I wasn't referring to the USC player at all. I'm referring to all the people who would potentially reported. Read the context of what I said and what I quoted from your posts. I never mentioned the USC person. I said "the person" (any person) not "that/the person you mentioned" or "the example you quoted" in any sentence. Rphilos: "...feeling "uncomfortable" is not, per se, a justification" I said "unfairly" in quotes because, you know what, people who don't know social norms and the like could also be predatory and / or inappropriate. So yes, "unfairly" because it is dependent on a case by case basis. And to borrow your train of thought, not knowing social norms is not, per se, justifcation for making another person uncomfortable. Also, you used "uncomfortable" in quotation marks, so you know how it is used. Unless you meant that all women (and men) who feel uncomfortable are definitely not valid to feel uncomfortable. You have spent all this time defending the person (Note: NOT the USC player or the neurodiverse prof in the article you linked) who might or might not be "unfairly" accused. What say you about the people who are on the receiving end? I am asking you what should people do when they need advice on their experiences. Because having to explain my context to you and then have you derail it repeatedly with all the other examples seems like a nefarious attempt to just shift the focus from the main question.
  6. sexual harassment?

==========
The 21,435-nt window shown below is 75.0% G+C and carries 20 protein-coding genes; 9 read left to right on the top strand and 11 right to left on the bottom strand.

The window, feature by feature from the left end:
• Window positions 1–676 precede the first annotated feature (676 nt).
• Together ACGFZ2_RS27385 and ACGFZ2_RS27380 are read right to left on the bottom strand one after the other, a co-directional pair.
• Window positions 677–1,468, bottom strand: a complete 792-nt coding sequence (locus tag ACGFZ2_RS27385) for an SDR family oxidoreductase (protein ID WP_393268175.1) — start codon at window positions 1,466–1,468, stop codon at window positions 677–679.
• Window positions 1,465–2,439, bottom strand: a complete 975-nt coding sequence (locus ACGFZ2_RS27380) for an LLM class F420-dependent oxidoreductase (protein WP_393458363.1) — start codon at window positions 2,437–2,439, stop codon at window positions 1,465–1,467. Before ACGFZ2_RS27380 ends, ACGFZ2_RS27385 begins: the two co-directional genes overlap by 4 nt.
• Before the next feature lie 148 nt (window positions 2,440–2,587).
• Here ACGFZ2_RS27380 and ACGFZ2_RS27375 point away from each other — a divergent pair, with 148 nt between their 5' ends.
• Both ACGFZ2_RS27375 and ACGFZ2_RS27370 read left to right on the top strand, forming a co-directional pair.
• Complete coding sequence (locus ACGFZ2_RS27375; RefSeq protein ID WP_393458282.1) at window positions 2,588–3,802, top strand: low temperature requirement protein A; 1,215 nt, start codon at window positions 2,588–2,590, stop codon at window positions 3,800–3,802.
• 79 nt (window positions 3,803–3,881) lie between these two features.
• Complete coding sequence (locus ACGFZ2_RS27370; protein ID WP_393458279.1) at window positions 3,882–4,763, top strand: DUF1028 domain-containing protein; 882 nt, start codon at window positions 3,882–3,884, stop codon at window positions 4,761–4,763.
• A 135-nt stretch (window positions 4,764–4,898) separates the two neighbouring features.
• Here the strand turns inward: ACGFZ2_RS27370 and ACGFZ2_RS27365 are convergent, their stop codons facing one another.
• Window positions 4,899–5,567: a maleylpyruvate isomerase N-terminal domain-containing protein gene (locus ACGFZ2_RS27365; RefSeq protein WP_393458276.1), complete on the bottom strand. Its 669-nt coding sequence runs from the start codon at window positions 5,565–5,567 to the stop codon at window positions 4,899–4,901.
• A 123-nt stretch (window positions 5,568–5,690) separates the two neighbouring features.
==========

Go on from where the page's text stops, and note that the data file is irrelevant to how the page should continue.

@rphilos: Let's ask this another way. If a person was uncomfortable and feeling unsafe, what should they do? From what I read from the US Department of Education (Questions and Answers on Title IX and Sexual Violence (PDF) - US Department of Education), "responsible employees" have an obligation to report if a disclosure was made. Students or other persons can request the *school* keep it confidential and the school will consider it, but it seems the report still has to be made. ?Some exceptions? apply like if disclosure was made to counselling or if the person was not a "responsible employees" (e.g., janitorial staff). I'm not sure if I interpreted it correctly, so if someone knows otherwise, please feel free to correct. What I'm saying here is that the student or employee themselves don't have to go to the Title IX office for a report to be made. All the student or employee has to do is confide in a person of authority. If students and employees then worry a lot that the issue was unjustified and might get the person they were uncomfortable with into trouble, the number of people coming forward and asking for help will decrease significantly. So what should a student, or other members of the university community do if something had *possibly* happen? Going to friends *almost* always hypes it up as your friends are usually on your side as friends like their friends and are not necessarily objective. There is also a possibility things get more sensational as among friends, other discussions happen, like "OMG, u remember what X did to Y? This is like that!" In actuality, it might be completely different. Not everyone has access to counselling or forums. Maybe they don't know it exists, or the wait list at counselling is long. So what should people do? How do they determine if their gut feeling is wrong? They can't talk to a trusted person like a faculty member as that person has to report. So what should they (I, if I were in the US) do? I understand your concerns, but I think many people in my situation are at a loss as to what to do. Practically do. We can argue about the semantics of what is appropriate and what isn't. But at the end of the day, these arguments will have someone going around wondering if they had over-reacted and worrying about the consequences to the person they were uncomfortable with. I have not slept properly since these encounters. I have to see the guy again tomorrow. Worrying about whether I was unfair to him just makes it more difficult to speak to someone in person. Yes, I'm aware you have now said it was justified given my disclosure of context, but now I'm also walking around worrying that another person of authority or peer will react by saying things like "it was a compliment" or you should "justify" why you were uncomfortable because the other person might be on the spectrum or something. So what should I do? What should people in my shoes do? Because just like the person who was "unfairly" brought to the attention of the Title IX (as you repeatedly say is unfair), people like me have to live with it, too.